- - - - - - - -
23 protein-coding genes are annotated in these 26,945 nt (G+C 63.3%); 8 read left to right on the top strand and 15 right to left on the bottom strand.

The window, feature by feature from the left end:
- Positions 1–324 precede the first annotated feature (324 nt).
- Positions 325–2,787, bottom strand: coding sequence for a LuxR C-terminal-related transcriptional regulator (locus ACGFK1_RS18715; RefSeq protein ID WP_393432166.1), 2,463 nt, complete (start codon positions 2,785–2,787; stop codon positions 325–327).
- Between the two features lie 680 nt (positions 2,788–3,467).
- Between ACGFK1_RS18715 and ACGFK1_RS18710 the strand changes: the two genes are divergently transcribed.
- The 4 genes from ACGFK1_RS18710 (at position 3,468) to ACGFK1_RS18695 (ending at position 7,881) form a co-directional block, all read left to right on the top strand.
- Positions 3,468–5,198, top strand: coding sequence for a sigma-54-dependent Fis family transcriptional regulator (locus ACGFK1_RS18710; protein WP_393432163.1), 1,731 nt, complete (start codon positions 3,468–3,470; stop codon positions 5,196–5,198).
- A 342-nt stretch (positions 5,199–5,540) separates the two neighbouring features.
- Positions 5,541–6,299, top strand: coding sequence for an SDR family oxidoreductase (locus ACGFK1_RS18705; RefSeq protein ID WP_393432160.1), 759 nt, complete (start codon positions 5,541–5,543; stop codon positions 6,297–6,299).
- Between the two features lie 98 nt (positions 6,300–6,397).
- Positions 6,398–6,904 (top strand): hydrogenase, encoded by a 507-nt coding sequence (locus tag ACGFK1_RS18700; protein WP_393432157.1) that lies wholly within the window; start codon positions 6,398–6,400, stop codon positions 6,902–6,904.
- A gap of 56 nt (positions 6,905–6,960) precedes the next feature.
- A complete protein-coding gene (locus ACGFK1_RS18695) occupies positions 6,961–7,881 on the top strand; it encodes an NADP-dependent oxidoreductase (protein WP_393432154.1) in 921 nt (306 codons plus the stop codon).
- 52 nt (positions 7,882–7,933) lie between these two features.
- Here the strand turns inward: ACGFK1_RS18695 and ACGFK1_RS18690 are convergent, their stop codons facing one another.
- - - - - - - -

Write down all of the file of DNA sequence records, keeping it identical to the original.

23 protein-coding genes are annotated in these 26,945 nt (G+C 63.3%); 8 read left to right on the top strand and 15 right to left on the bottom strand.

The window, feature by feature from the left end:
- Positions 1–324 precede the first annotated feature (324 nt).
- Positions 325–2,787, bottom strand: coding sequence for a LuxR C-terminal-related transcriptional regulator (locus ACGFK1_RS18715; RefSeq protein ID WP_393432166.1), 2,463 nt, complete (start codon positions 2,785–2,787; stop codon positions 325–327).
- Between the two features lie 680 nt (positions 2,788–3,467).
- Between ACGFK1_RS18715 and ACGFK1_RS18710 the strand changes: the two genes are divergently transcribed.
- The 4 genes from ACGFK1_RS18710 (at position 3,468) to ACGFK1_RS18695 (ending at position 7,881) form a co-directional block, all read left to right on the top strand.
- Positions 3,468–5,198, top strand: coding sequence for a sigma-54-dependent Fis family transcriptional regulator (locus ACGFK1_RS18710; protein WP_393432163.1), 1,731 nt, complete (start codon positions 3,468–3,470; stop codon positions 5,196–5,198).
- A 342-nt stretch (positions 5,199–5,540) separates the two neighbouring features.
- Positions 5,541–6,299, top strand: coding sequence for an SDR family oxidoreductase (locus ACGFK1_RS18705; RefSeq protein ID WP_393432160.1), 759 nt, complete (start codon positions 5,541–5,543; stop codon positions 6,297–6,299).
- Between the two features lie 98 nt (positions 6,300–6,397).
- Positions 6,398–6,904 (top strand): hydrogenase, encoded by a 507-nt coding sequence (locus tag ACGFK1_RS18700; protein WP_393432157.1) that lies wholly within the window; start codon positions 6,398–6,400, stop codon positions 6,902–6,904.
- A gap of 56 nt (positions 6,905–6,960) precedes the next feature.
- A complete protein-coding gene (locus ACGFK1_RS18695) occupies positions 6,961–7,881 on the top strand; it encodes an NADP-dependent oxidoreductase (protein WP_393432154.1) in 921 nt (306 codons plus the stop codon).
- 52 nt (positions 7,882–7,933) lie between these two features.
- Here the strand turns inward: ACGFK1_RS18695 and ACGFK1_RS18690 are convergent, their stop codons facing one another.